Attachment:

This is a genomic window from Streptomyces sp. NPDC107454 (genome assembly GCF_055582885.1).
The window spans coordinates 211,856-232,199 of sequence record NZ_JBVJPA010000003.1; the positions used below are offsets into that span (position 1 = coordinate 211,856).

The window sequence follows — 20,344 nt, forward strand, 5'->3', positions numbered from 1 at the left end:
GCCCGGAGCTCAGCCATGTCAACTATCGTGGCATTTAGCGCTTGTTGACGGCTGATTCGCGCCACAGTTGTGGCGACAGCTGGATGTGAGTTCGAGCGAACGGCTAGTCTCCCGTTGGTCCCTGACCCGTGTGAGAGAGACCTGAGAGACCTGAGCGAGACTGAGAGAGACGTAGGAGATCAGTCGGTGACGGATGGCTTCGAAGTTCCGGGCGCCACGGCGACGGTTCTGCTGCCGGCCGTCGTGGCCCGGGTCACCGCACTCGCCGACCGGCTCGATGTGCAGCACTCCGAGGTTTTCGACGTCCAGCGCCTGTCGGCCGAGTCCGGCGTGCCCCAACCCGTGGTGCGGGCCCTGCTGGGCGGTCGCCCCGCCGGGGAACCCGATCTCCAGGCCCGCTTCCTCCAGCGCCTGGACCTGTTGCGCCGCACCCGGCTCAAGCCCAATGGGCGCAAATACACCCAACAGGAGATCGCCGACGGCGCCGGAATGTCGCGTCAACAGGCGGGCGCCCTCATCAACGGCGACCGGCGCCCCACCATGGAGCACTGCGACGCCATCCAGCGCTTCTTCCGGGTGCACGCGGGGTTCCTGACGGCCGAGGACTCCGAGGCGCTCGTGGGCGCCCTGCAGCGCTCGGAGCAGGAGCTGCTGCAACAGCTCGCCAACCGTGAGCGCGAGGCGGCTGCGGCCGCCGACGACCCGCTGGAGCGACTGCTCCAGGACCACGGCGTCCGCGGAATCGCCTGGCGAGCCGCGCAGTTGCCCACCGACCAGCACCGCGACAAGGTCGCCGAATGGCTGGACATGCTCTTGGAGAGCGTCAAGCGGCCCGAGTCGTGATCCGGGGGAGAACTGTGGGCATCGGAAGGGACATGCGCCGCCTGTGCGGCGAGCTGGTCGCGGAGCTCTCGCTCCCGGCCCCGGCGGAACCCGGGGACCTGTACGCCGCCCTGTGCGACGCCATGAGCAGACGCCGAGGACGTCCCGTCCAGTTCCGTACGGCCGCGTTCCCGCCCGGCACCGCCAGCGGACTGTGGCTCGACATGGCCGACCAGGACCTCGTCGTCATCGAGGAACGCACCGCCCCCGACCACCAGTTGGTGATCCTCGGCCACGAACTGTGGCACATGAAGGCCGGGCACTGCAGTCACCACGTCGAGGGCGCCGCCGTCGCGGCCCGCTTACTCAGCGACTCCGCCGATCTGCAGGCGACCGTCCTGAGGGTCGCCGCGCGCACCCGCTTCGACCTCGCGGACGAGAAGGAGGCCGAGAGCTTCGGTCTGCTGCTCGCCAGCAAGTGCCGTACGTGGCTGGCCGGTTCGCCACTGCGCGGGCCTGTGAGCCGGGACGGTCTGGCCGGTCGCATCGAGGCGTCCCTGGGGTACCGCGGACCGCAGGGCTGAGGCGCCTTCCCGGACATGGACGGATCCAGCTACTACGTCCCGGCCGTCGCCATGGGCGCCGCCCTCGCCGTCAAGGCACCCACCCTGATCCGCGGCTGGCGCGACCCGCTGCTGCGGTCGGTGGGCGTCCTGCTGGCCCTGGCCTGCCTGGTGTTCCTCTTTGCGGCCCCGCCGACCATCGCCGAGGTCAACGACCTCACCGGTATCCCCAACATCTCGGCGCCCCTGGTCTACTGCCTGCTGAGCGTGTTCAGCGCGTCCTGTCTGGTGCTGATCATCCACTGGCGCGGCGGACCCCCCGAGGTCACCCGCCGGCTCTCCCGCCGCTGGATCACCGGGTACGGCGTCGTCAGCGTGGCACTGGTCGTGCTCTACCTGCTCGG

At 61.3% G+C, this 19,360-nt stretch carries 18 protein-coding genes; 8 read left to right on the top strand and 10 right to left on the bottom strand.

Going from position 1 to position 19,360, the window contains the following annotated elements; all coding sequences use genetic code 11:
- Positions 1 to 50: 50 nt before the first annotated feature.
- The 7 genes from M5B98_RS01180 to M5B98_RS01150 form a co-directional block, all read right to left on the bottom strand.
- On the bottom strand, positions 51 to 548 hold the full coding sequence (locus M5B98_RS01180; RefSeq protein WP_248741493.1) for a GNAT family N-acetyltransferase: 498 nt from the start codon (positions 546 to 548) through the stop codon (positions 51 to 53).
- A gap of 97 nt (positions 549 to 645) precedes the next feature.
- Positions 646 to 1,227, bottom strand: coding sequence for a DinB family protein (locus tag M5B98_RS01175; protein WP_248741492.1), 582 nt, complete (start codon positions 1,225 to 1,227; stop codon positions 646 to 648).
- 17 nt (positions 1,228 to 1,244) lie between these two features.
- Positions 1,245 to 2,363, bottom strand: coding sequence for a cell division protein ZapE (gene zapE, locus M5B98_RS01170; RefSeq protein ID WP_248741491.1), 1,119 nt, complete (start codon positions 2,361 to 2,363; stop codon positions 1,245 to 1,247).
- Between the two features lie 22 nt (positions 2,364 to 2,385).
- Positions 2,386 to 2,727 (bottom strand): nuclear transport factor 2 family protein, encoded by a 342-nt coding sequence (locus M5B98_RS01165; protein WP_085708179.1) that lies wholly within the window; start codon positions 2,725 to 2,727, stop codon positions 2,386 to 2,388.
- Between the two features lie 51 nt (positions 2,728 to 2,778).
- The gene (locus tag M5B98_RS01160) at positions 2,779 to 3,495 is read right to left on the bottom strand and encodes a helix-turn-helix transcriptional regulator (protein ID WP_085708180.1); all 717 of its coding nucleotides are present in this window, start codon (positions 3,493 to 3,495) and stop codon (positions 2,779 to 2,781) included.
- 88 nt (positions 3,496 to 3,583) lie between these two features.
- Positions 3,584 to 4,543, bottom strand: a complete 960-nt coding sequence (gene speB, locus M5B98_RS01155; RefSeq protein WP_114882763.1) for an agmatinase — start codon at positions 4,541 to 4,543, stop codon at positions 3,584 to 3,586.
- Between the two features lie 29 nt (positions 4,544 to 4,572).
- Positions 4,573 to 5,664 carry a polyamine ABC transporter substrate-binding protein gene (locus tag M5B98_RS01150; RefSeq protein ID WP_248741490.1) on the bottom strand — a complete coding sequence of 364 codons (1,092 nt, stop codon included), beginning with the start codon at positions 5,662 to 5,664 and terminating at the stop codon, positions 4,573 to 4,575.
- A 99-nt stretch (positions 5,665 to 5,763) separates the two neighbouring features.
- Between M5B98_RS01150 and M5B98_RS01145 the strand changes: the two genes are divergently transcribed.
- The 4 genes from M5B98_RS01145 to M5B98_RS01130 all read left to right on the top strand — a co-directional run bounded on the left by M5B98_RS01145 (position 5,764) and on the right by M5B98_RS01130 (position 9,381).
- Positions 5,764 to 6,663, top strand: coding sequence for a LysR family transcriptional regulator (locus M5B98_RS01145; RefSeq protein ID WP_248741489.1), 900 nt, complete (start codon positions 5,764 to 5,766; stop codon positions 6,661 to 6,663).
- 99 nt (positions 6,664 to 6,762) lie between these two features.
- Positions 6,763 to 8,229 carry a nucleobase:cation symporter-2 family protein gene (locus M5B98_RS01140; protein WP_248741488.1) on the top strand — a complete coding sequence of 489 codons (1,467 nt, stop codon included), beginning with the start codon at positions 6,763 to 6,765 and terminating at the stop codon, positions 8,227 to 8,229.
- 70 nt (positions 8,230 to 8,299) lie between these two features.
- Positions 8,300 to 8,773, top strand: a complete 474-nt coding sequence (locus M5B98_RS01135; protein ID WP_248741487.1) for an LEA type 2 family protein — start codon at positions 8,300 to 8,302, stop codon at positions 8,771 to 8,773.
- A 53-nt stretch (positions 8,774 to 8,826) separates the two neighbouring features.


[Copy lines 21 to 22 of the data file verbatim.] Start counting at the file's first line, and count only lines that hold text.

- Positions 4,573 to 5,664 carry a polyamine ABC transporter substrate-binding protein gene (locus tag M5B98_RS01150; RefSeq protein ID WP_248741490.1) on the bottom strand — a complete coding sequence of 364 codons (1,092 nt, stop codon included), beginning with the start codon at positions 5,662 to 5,664 and terminating at the stop codon, positions 4,573 to 4,575.
- A 99-nt stretch (positions 5,665 to 5,763) separates the two neighbouring features.